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Emperor Palpatine and The Politics of Mythic Roles

One of the most interesting characters of the Star Wars saga is the Emperor himself. From his debut in Return of The Jedi (He only shows up in The Empire Strikes Back as a hologram.), Palpatine has been the symbol of purest evil, one which seduces people with their greatest, and their seemingly most right desires. Darth Vader may be a vicious bastard, but at least his road to hell was paved with good intentions. It’s in how this relates to politics that we find that some of the most important roles politicans play are the mythic ones, and woe to those who step into the wrong character’s shoes.

The real world is complex and messy, but it's not without its order. Storytellers rely on that order to compress and compact meaning into a manageable package. The best storytellers know how to wrap their stories around the quirks and the characteristics of characters, settings, and situation.

Some try to merely imitate the work of others, but with such convention bound storytelling, you're bound to suffer from diminishing returns,. Worse you have the precarious balancing act of preserving the association with the work you're imitating, while not imitating so closely that people feel they're better off sticking with the original.

There is, however, a middle ground. Some might be thinking that it's the mythological approach I described, but really that's just one aspect of it. The truth is, our society works off of emergent kinds of order, ones that arise from the interaction of different elements in it, rather than simply being a direct consequence of the rules set up by man and nature.

Part of all this is human nature. One could say its been one of the most constant elements in the shifting melee of modern culture. The basic virtues haven't changed, nor the basic vices. We still have the same basic needs, the same basic set of strengths and weakness as our ancestors had.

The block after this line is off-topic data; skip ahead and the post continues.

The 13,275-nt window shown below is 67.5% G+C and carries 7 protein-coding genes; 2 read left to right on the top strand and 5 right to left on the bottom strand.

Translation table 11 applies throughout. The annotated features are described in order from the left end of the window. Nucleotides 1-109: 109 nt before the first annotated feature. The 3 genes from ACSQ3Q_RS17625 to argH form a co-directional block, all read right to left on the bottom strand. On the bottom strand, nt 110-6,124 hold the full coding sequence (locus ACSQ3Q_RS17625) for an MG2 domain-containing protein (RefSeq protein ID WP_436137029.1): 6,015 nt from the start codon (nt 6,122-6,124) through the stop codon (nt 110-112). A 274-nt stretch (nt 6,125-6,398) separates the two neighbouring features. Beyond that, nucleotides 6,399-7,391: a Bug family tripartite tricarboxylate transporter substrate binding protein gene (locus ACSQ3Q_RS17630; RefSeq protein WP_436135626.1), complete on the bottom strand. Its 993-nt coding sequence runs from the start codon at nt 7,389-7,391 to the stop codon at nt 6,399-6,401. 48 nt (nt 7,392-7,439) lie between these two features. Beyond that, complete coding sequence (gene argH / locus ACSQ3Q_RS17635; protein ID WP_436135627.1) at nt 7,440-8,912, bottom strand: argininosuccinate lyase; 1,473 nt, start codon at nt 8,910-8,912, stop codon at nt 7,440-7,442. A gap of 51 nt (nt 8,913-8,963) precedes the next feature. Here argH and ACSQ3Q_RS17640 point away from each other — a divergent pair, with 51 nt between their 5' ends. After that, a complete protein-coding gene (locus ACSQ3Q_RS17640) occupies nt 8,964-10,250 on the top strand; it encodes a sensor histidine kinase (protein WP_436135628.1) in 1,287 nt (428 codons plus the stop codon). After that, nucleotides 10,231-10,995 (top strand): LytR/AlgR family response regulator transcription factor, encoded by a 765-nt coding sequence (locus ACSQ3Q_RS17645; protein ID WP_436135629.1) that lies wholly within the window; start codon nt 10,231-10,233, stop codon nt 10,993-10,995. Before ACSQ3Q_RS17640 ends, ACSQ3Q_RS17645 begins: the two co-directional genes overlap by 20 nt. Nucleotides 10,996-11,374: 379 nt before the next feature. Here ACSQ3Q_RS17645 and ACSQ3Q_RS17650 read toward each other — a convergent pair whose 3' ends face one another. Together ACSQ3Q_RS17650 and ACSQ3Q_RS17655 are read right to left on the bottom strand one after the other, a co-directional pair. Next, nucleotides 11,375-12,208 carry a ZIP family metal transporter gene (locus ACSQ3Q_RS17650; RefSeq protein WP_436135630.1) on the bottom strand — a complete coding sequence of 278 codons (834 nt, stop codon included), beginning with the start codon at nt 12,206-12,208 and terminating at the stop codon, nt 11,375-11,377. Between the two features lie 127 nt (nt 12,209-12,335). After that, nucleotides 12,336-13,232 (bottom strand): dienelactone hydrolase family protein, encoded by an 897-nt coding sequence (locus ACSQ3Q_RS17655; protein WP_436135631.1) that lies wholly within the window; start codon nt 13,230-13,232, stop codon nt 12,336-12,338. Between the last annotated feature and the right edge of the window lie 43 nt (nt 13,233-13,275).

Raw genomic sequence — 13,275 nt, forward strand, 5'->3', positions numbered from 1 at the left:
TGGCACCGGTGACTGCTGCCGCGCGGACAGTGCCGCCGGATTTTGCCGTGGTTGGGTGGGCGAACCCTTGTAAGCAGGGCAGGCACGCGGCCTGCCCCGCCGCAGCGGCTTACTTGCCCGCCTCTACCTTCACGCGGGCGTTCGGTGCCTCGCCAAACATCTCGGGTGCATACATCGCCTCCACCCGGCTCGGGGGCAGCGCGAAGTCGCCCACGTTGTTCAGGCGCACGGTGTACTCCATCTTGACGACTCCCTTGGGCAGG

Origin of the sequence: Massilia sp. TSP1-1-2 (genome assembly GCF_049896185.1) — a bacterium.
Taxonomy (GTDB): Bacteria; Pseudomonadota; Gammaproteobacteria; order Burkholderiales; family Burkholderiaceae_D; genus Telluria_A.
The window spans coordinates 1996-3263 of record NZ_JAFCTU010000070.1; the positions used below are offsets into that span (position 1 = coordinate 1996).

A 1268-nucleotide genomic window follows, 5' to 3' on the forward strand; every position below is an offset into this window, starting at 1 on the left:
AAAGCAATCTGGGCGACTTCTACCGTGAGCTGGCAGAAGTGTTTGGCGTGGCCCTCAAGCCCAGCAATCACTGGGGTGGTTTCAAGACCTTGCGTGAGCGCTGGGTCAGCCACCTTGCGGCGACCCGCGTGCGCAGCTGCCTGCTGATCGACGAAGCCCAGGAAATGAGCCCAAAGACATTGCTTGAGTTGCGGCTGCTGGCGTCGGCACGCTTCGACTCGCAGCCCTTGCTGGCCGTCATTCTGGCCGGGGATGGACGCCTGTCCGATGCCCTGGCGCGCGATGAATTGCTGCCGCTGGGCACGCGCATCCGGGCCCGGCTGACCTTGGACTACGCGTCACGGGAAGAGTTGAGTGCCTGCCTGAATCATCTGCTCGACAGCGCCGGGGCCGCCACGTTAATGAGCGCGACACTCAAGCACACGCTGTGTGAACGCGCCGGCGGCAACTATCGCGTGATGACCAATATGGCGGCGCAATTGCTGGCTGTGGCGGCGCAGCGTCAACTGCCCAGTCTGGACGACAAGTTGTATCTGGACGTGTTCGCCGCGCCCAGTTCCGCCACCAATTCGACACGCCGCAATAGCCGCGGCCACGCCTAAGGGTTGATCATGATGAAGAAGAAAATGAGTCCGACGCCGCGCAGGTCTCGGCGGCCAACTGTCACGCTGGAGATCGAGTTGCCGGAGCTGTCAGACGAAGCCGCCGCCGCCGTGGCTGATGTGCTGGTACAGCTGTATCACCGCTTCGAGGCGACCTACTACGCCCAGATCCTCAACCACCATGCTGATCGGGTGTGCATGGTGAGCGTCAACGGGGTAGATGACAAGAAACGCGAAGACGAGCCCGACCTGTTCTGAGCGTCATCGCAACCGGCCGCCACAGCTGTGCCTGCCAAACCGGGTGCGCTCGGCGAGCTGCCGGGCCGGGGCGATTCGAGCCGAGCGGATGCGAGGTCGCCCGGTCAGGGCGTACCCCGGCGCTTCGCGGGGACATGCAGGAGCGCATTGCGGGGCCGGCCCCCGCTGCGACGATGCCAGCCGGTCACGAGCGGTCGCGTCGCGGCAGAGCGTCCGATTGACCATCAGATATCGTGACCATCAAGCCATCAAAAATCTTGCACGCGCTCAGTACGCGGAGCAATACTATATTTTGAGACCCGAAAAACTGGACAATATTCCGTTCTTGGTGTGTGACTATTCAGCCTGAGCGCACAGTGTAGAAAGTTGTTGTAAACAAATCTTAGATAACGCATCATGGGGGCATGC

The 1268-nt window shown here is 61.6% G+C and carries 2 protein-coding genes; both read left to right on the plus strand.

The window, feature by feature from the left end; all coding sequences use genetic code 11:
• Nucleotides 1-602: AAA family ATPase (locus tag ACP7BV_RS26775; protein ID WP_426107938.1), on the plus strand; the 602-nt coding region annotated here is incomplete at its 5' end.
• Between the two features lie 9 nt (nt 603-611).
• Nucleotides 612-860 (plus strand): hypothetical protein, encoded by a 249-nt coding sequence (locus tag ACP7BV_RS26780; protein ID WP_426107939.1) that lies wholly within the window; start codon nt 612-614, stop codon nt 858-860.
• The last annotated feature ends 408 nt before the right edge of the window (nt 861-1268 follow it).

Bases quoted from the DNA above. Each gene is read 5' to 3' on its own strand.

We're like musical instruments. Changing the song doesn't change who we are. We can further liken our situation in life to a piece of music, which causes the musician to play us differently, avoiding certain notes of our character, while putting emphasis on others. We can liken the music that results to the consequence of our actions. There are limits to this metaphor, but the essential point I want to get across is that different situations will "play" us differently.

Modern technology, with its speed and power, implicitly changes the way we act by our very use of it. A farmer with a modern tractor will have different farming habits than the guy who has to pull a plow behind an ox. That difference, though, may not change everything that would be good in terms of the modern farmer's behavior. Both farmers, modern and ancient, would be well served to work hard and work long days.

They would also have to deal with similar problems as well. A farmer in Ancient Greece might see his son head off to Athens rather carry on the family farm, the way a modern farmer might see his children leave for our cities. Common themes emerge in the music of life, regardless of when its playing, or what kind of society is playing. Just like music from a violin sounds similar regardless of the piece played, those who play similar roles in this society to those of yesteryear will share common inclinations.

We could regard power, corruption, and those other old human problems with government as a genre of works that has existed through history, like marches, call-response songs. The motivations are similar, even if the means aren't. This is what make mythology comprehensible across the gulfs of time, culture, and language. The similarity in how people act corresponds to the common thread linking stories written now with those penned or spoken ages ago.

The oldest story is the newest. In Gilgamesh, we encounter a ruler, who having lost his best friend, seeks eternal life. As we fight death today, he fights death in this most ancient of written tales. Though we have made significantly more headway in the battle than the people of Sumerian times, it's a battle we still lose, and it's one Gilgamesh doesn't win, either. Instead, he learns to appreciate the life he has, while he has it.

The newest stories are the oldest. We see in Star Wars four different Sith Lords, essentially Anti-Jedi who practice dark arts. They are like any who sell their souls for power.